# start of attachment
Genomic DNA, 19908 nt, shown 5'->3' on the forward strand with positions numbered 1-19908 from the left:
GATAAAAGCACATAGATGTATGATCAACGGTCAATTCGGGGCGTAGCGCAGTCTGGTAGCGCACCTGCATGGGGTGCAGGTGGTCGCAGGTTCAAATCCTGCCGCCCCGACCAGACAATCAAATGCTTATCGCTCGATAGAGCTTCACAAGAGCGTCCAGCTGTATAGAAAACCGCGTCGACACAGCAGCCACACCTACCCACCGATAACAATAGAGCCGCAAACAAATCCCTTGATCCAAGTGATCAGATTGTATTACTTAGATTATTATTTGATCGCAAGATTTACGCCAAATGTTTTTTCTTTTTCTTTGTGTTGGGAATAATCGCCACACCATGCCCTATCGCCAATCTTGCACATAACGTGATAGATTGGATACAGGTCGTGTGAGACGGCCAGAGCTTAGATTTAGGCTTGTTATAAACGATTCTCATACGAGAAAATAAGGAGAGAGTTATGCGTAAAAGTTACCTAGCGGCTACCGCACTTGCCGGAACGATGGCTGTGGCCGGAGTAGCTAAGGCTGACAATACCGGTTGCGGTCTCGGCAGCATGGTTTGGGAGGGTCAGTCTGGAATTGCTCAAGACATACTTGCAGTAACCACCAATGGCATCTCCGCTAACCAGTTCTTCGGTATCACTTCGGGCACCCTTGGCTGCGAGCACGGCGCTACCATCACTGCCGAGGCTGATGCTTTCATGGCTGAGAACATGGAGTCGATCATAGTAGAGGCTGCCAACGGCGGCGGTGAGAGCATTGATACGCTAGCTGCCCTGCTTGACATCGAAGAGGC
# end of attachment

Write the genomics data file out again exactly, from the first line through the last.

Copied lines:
Genomic DNA, 19908 nt, shown 5'->3' on the forward strand with positions numbered 1-19908 from the left:
GATAAAAGCACATAGATGTATGATCAACGGTCAATTCGGGGCGTAGCGCAGTCTGGTAGCGCACCTGCATGGGGTGCAGGTGGTCGCAGGTTCAAATCCTGCCGCCCCGACCAGACAATCAAATGCTTATCGCTCGATAGAGCTTCACAAGAGCGTCCAGCTGTATAGAAAACCGCGTCGACACAGCAGCCACACCTACCCACCGATAACAATAGAGCCGCAAACAAATCCCTTGATCCAAGTGATCAGATTGTATTACTTAGATTATTATTTGATCGCAAGATTTACGCCAAATGTTTTTTCTTTTTCTTTGTGTTGGGAATAATCGCCACACCATGCCCTATCGCCAATCTTGCACATAACGTGATAGATTGGATACAGGTCGTGTGAGACGGCCAGAGCTTAGATTTAGGCTTGTTATAAACGATTCTCATACGAGAAAATAAGGAGAGAGTTATGCGTAAAAGTTACCTAGCGGCTACCGCACTTGCCGGAACGATGGCTGTGGCCGGAGTAGCTAAGGCTGACAATACCGGTTGCGGTCTCGGCAGCATGGTTTGGGAGGGTCAGTCTGGAATTGCTCAAGACATACTTGCAGTAACCACCAATGGCATCTCCGCTAACCAGTTCTTCGGTATCACTTCGGGCACCCTTGGCTGCGAGCACGGCGCTACCATCACTGCCGAGGCTGATGCTTTCATGGCTGAGAACATGGAGTCGATCATAGTAGAGGCTGCCAACGGCGGCGGTGAGAGCATTGATACGCTAGCTGCCCTGCTTGACATCGAAGAGGC